Oregon State: 6-foot-7 Connor Hamlett, an H-back, caught 32 passes last season for 403 yards. Tyler Perry is competing with Caleb Smith for the starting spot at tight end. The promising Kellen Clute is Hamlett's backup. Lots of big bodies that can catch here.

Utah: Jake Murphy caught 33 passes for 349 yards and four touchdowns, and earned honorable mention All-Pac-12 honors. Westlee Tonga will also see plenty of action. Coach Kyle Whittingham has said he wants his tight ends to play a bigger role this fall.

California: Sonny Dykes offense uses a "Y" receiver, which can be a tight end or another receiver. Richard Rodgers is an impressive athlete who looks like a prototypical tight end. He caught 20 passes for 288 yards and a score last season. It will be interesting to see how he is used this fall.

WE'LL SEE

Stanford: 6-foot-7 Luke Kaumatule and Davis Dudchock might become the next great Cardinal tight end combination, but neither caught a pass last season. It's tempting to throw fullback and former tight end Ryan Hewitt in here and boost Stanford up to good shape.

UCLA: The Bruins are another team that use a "Y" receiver instead of a tight end, and the departure of Joseph Fauria probably means that position will be more like a receiver than a tight end this fall -- see 5-foot-11 Darius Bell being a first option here after spring practices. That said, Ian Taubler and touted freshman Thomas Duarte have traditional tight end builds and could be in the offensive mix.

Colorado: Nick Kasa was one of Colorado's best players last year but he's gone and anyway he caught just 25 passes. Kyle Slavin, who topped the spring depth chart, caught 14 balls last season. It will be interesting to see how Mike MacIntyre's "pistol" offense incorporates some of the young tight ends -- redshirt freshmen Sean Irwin and Austin Ray -- into its offense going forward.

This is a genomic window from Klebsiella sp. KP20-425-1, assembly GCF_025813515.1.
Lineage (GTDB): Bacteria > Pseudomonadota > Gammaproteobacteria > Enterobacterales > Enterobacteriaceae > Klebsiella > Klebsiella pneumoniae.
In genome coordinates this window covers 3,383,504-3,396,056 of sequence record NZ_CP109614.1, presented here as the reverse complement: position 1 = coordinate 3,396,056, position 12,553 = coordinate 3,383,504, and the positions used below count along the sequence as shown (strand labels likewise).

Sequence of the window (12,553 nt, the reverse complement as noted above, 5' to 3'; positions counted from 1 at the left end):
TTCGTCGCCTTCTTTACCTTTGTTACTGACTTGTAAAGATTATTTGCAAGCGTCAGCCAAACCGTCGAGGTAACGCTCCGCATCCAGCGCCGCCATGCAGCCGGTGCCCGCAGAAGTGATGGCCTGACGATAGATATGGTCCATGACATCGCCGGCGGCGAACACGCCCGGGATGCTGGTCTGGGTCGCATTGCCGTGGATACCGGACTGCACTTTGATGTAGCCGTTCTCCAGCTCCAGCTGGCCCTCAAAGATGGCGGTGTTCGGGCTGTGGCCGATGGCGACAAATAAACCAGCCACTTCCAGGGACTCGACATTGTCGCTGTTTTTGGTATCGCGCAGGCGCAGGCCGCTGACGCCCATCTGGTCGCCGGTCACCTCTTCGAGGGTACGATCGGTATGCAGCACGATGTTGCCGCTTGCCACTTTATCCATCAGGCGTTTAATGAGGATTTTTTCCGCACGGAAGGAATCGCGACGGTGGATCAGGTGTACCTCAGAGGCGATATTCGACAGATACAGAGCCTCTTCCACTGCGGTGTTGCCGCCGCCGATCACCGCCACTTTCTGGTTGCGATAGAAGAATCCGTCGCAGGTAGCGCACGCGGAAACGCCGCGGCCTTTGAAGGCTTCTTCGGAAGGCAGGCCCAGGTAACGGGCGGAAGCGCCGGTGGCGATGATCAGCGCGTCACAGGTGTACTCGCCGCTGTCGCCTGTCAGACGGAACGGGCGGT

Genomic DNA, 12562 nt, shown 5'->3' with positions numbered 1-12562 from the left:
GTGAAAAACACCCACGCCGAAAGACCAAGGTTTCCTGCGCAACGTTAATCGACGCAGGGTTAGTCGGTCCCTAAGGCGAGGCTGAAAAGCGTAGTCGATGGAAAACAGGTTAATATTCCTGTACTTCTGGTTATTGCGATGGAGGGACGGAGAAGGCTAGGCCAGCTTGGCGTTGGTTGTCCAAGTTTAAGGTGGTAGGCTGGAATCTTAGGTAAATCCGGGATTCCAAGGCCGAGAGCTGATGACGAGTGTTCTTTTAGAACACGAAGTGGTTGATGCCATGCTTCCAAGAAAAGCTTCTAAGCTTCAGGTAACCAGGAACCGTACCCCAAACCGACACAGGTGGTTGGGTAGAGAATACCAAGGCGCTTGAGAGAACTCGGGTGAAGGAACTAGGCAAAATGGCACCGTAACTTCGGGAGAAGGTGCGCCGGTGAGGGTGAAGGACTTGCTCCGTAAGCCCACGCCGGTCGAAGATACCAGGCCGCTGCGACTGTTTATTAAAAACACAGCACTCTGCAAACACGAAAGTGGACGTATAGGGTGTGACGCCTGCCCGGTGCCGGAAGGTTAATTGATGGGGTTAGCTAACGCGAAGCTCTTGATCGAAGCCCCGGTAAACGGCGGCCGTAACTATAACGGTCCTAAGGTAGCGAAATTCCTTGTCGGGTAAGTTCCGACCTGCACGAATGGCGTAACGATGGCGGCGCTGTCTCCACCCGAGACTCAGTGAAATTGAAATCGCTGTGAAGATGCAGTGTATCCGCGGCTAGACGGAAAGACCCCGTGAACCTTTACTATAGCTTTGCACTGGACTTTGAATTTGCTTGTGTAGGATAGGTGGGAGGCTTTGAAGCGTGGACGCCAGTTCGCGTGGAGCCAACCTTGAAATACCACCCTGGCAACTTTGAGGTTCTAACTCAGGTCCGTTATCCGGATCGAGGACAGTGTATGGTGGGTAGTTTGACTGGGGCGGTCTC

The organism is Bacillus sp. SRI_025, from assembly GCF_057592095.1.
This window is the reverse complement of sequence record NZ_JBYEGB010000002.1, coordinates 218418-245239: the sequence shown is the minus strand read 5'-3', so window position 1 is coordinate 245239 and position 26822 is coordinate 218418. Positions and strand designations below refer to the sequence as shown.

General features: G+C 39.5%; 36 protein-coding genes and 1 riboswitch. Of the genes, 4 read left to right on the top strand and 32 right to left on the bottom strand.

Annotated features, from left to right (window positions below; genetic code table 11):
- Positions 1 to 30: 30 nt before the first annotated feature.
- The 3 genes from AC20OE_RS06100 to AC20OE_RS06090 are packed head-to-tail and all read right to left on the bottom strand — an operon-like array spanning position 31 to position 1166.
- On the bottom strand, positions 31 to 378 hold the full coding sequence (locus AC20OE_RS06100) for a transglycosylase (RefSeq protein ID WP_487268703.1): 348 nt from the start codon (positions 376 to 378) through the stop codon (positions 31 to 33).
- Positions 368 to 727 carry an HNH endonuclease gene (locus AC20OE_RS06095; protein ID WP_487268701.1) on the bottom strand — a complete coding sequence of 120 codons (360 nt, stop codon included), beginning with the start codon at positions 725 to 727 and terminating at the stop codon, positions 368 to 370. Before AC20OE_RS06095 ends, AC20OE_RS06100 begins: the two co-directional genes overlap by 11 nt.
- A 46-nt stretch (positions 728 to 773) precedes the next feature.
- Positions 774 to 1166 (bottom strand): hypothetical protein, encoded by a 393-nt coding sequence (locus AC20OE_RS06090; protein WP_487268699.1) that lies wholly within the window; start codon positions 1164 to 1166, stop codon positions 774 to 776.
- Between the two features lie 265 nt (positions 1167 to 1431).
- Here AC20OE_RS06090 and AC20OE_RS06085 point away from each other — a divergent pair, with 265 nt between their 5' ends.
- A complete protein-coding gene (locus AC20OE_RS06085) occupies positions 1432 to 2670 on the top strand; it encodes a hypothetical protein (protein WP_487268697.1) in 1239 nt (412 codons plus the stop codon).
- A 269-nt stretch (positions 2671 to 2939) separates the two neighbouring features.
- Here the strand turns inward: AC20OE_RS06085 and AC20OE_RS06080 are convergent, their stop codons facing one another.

Arizona: Drew Robinson was listed as the Wildcats starting tight end last season, and he didn't catch a pass. The 2013 roster only lists two tight ends, though big receiver Terrence Miller, at 6-foot-4, 234 pounds, looks like a tight end. It's not a priority position in Rich Rodriguez's spread offense.

Washington State: Mike Leach is not a tight end guy.

You can see previous previews here:

Quarterback

Running back

Receiver
Receiver is not as strong a position in the Pac-12 as it was last year, but it's still pretty darn good, with Belitnikof Award winner Marqise Lee back and Oregon State's Brandin Cooks being a potential All-American.

And if Arizona didn't lose Austin Hill to a knee injury this spring, three 1,000-yard receivers would be back.

So how do things stack up?

GREAT SHAPE

[+] EnlargeNelson Agholor
Jonathan Moore/Getty ImagesReceiver Nelson Agholor proved last season that he can be a deep threat for USC.
USC: Lee is the nation's best receiver. Sophomore Nelson Agholor averaged 17.9 yards per catch last year. Just like last year when Lee was paired with Robert Woods, this might become the best combo in the country, though, of course, Woods was far more proven than Agholor. The depth is questionable but, at least based on recruiting rankings, it is talented.

Oregon: While De'Anthony Thomas is officially a running back, you can't help but allow him to toss some fairy dust here. Further, Josh Huff seemed to take a step forward from being a pure athlete to a legit receiver last year, and up-and-comer Bralon Addison as well as Daryle Hawkins and Keanon Lowe are back. It's worth noting the top six pass-catchers overall are returning.